Already well-attended at its location in the Russellville Housing Authority, the Russellville Senior Center is now poised for a growth spurt.
Relocated last week from its 2,400-square-foot quarters on Day Street, the senior center and some other programs administered by Community Action of Southern Kentucky now have an 11,000-square-foot location in the former home of the Logan County Public Library.
The building at 201 W. Sixth St. had been mostly vacant since the library moved to a new location on Armory Drive in 2014, but a collaborative effort involving Logan Fiscal Court, the city of Russellville and Community Action revitalized the building.
Because it was built with funding from a bequest by Russellville native Thomas Pritchett deGraffenried Jr., the library building had to be used for an educational purpose.
DeGraffenried, a successful New York attorney, bequeathed about $1 million to Russellville for the education of its citizens upon his death in 1961.
“When the library moved, that building reverted back to the city,” Logan County Judge-Executive Logan Chick said. “We spent a year or two wondering what to do with it. It had to be some sort of educational purpose.”
With exercise classes and other enrichment activities taking place at the senior center, it made a good fit for the educational purpose and was a growing program in need of a larger home.
“Our senior center had high usage,” Chick said. “They would have 30 or 40 people there at a time, getting meals and taking part in activities. This new location has so much more to offer. I look for attendance to really take off.”
Chick said fiscal court pumped $200,000 into the building. The city of Russellville used insurance money to make needed repairs and also provided much of the labor for those repairs. A $25,000 grant from Russellville’s Carpenter Foundation provided furniture for the building.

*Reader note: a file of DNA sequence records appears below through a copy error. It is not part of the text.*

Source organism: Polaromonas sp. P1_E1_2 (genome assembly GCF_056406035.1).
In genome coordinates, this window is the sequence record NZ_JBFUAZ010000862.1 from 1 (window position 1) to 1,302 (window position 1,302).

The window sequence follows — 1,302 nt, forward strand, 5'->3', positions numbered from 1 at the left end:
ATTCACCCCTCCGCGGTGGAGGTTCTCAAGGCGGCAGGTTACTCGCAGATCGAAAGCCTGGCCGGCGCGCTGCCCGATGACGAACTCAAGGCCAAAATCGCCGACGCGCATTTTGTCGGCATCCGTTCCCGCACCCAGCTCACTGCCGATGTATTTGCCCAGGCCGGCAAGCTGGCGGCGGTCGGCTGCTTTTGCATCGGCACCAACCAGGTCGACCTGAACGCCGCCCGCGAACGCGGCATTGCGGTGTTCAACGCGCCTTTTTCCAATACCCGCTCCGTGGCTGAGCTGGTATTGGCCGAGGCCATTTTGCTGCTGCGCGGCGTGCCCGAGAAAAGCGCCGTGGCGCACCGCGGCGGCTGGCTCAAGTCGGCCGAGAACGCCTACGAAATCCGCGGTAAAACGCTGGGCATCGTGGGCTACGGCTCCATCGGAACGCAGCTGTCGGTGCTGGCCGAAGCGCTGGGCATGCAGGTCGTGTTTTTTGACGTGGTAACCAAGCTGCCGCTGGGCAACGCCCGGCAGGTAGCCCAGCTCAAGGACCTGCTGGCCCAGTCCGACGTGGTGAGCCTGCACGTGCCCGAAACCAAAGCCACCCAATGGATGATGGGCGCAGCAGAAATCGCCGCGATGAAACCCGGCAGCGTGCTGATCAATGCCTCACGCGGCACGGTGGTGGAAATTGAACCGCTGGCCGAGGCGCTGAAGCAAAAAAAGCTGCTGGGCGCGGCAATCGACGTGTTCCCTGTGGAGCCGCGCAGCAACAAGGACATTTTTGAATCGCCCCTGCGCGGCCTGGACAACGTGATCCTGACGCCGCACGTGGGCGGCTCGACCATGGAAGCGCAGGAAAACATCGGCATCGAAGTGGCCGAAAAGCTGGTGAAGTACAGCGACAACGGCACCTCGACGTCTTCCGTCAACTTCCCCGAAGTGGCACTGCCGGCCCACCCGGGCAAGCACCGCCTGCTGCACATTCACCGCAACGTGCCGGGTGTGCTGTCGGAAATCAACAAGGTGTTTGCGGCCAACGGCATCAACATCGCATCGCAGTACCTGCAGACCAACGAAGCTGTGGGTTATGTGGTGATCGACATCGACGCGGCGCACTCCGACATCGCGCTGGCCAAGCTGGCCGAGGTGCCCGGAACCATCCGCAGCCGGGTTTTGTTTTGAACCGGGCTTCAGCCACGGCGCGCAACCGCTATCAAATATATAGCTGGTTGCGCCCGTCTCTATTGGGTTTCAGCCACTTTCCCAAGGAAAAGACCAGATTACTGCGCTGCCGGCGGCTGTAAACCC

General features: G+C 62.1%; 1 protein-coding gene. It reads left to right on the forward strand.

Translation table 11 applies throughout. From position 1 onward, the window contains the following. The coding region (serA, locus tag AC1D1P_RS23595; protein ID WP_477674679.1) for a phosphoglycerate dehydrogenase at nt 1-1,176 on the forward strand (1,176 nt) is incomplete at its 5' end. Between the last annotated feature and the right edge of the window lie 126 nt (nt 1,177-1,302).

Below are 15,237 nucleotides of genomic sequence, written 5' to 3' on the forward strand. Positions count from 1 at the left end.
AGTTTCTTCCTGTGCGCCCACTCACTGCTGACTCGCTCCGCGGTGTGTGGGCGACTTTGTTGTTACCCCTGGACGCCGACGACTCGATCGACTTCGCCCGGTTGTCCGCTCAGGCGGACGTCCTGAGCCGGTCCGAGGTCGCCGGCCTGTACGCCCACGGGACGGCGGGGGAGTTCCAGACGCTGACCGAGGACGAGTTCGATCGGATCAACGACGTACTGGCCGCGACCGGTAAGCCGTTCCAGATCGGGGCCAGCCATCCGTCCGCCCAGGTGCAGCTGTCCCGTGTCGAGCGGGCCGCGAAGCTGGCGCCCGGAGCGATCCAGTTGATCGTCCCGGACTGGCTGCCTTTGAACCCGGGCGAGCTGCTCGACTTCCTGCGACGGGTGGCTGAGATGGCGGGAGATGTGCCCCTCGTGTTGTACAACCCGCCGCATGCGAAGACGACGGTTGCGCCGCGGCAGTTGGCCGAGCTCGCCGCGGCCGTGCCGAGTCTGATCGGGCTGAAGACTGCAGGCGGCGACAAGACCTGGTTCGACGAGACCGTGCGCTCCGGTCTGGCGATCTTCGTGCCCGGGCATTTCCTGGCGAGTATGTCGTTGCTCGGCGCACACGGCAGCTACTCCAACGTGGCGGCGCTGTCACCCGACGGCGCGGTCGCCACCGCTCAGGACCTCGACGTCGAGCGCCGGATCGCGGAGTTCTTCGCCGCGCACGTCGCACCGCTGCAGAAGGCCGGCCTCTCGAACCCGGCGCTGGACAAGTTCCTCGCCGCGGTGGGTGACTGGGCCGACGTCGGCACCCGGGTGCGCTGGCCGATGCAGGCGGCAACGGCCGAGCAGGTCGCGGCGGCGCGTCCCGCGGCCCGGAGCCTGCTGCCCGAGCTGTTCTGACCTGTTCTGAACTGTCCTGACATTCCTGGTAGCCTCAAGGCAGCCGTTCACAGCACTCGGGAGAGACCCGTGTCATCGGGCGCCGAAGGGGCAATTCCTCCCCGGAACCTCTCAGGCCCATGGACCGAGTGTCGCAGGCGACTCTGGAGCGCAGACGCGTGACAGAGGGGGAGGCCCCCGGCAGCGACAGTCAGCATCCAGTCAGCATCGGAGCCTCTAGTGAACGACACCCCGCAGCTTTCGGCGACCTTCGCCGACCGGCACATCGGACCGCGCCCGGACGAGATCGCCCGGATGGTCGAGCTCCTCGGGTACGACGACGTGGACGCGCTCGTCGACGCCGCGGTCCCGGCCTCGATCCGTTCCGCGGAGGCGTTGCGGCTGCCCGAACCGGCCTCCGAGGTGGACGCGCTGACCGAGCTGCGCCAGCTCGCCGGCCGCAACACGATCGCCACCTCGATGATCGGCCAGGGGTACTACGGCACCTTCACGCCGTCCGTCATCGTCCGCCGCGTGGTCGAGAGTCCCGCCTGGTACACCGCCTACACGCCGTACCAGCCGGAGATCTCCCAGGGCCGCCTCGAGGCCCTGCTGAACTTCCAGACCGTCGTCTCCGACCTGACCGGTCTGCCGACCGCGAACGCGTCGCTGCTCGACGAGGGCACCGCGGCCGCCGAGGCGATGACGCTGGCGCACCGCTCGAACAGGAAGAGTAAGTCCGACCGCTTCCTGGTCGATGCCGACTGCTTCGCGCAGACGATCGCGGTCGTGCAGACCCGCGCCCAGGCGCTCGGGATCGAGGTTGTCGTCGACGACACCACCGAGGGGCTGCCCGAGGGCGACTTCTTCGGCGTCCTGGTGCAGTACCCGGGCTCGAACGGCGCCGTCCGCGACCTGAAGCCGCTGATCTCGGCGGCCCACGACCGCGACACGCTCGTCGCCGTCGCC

The end result, according to Community Action interim Executive Director Don Butler, is a building that will house an expanded senior center along with a community services office that will provide such programs as assistance with energy bills, a food pantry and a clothes closet.
Butler said the senior center will provide hot meals on site and also deliver meals to shut-ins. It will be utilized for exercise classes and other recreational and educational activities.
In addition, Butler said the new center will be equipped with five computer terminals that seniors or other residents can use for job searches or electronic communications.
“It really is good for the people of Logan County,” Butler said.
Chick agreed. “The new center is in a good neighborhood with a lot of retired people close by,” he said. “I’m just glad the city and county were able to work together and help our seniors.”
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